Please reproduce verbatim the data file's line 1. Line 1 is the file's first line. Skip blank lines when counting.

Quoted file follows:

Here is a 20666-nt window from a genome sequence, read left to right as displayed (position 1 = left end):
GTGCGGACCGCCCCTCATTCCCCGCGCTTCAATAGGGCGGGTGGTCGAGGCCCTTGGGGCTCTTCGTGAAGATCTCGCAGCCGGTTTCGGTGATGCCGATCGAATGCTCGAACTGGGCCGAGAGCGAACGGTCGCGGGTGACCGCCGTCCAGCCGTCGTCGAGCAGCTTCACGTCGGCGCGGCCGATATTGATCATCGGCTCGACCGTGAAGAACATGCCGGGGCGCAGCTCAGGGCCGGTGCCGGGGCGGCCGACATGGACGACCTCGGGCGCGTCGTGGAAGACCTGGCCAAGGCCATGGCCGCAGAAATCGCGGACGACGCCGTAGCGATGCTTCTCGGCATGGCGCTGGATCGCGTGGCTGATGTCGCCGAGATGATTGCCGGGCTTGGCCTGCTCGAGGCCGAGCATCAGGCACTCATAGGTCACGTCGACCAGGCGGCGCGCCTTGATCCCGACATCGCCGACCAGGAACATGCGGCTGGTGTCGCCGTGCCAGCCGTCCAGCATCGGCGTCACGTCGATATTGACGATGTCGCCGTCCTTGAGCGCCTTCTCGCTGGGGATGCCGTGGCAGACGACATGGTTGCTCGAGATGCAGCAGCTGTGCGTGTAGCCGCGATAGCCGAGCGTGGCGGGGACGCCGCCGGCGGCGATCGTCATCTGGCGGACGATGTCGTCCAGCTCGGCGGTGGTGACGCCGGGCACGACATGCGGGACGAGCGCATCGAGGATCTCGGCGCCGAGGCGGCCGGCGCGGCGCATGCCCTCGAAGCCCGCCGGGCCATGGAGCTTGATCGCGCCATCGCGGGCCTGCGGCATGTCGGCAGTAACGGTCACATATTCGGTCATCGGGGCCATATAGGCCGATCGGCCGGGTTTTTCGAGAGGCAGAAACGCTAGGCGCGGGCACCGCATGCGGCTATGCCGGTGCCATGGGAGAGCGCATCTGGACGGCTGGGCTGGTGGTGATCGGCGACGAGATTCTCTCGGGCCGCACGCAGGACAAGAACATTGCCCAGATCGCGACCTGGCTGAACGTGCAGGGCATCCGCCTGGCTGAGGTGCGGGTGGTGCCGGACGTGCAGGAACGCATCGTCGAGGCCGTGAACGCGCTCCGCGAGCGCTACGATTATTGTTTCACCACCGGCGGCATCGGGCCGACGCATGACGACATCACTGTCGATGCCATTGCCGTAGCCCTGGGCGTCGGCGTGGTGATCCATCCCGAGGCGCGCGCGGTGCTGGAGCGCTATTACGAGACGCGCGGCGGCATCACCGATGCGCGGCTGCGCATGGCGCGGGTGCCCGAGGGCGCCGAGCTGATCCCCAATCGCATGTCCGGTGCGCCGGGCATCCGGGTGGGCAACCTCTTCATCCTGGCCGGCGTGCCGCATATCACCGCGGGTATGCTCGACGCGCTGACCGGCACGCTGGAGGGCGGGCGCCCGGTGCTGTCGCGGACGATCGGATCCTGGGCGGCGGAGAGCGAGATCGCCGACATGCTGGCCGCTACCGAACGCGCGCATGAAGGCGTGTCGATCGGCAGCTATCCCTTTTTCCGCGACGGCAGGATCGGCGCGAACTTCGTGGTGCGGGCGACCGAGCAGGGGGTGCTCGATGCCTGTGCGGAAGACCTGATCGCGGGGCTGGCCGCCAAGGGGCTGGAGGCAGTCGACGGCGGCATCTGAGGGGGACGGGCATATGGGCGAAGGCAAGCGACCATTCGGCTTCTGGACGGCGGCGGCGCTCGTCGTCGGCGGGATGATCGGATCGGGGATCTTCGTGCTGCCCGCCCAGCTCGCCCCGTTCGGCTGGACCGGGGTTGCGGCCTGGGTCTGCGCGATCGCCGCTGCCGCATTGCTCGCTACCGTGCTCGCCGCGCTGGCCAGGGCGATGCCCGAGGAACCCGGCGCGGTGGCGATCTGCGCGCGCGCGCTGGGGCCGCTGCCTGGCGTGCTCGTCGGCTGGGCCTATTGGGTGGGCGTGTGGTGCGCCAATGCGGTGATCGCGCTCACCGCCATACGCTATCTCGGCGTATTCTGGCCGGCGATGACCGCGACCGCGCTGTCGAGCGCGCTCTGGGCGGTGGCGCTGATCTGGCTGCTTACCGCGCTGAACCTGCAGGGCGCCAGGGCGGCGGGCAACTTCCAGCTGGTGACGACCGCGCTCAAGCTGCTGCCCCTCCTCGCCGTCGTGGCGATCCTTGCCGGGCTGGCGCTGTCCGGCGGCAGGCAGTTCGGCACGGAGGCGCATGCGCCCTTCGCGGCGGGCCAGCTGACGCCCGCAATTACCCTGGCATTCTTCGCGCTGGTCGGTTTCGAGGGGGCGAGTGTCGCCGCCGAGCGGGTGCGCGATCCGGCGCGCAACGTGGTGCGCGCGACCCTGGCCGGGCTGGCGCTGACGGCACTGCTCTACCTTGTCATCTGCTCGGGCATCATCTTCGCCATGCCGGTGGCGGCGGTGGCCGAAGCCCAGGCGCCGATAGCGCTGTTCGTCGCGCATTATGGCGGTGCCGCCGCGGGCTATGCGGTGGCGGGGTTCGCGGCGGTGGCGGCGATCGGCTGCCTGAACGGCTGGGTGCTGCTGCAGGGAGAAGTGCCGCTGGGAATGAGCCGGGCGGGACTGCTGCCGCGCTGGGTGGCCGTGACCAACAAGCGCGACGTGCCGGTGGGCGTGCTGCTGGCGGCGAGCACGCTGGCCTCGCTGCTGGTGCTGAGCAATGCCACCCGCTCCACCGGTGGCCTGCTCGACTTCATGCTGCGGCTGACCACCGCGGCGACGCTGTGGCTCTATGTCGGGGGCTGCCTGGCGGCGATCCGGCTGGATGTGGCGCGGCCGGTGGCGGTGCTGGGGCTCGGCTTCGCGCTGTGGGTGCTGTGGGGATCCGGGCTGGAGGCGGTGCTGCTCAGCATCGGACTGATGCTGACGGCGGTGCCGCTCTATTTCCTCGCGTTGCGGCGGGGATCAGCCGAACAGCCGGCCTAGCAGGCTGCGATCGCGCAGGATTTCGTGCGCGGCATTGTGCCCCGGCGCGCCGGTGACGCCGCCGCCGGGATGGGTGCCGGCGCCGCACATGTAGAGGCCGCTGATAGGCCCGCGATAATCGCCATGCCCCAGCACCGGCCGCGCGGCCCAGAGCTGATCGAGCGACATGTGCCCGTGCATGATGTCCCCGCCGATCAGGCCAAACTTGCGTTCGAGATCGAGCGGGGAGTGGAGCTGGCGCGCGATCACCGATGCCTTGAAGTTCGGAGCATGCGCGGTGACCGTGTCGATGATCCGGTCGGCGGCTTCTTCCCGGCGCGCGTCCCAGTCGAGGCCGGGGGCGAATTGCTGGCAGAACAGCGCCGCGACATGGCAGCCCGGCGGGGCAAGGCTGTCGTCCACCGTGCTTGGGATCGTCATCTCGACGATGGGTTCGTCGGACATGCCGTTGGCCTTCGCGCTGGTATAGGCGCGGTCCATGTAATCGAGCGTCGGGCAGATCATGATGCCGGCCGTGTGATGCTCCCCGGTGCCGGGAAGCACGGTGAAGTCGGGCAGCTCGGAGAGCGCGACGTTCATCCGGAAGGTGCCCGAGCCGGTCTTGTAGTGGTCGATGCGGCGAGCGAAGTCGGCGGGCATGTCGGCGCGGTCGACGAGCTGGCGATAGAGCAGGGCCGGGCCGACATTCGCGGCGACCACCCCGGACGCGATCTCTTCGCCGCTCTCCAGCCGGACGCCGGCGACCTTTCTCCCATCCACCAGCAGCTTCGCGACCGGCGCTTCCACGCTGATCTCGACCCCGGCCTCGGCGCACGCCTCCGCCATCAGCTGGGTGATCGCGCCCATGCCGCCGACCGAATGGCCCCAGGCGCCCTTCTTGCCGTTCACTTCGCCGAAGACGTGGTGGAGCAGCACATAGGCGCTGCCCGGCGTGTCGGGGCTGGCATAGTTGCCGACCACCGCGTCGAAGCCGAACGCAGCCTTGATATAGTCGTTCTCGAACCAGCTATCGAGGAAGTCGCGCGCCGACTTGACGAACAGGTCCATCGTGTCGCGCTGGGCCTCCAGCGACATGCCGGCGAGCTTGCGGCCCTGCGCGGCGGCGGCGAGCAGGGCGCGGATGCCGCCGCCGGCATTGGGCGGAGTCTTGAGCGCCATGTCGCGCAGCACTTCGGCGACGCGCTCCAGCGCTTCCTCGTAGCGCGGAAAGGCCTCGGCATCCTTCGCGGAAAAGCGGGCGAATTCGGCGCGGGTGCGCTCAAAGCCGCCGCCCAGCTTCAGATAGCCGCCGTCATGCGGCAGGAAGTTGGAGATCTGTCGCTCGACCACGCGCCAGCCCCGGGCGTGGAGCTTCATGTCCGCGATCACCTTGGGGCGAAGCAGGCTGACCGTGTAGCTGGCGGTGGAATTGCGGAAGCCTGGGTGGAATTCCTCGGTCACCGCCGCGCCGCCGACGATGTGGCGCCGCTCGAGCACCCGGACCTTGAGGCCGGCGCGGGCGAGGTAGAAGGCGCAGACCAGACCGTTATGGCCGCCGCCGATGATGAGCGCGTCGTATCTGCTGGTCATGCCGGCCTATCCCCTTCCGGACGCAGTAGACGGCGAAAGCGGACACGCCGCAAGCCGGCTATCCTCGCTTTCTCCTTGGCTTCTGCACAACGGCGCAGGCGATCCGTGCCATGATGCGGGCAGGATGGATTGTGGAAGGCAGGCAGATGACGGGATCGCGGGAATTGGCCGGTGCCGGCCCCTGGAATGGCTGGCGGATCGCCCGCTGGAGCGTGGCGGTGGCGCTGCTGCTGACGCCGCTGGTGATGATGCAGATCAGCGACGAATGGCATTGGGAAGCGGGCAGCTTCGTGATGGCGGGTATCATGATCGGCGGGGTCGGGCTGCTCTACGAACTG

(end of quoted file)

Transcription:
Here is a 20666-nt window from a genome sequence, read left to right as displayed (position 1 = left end):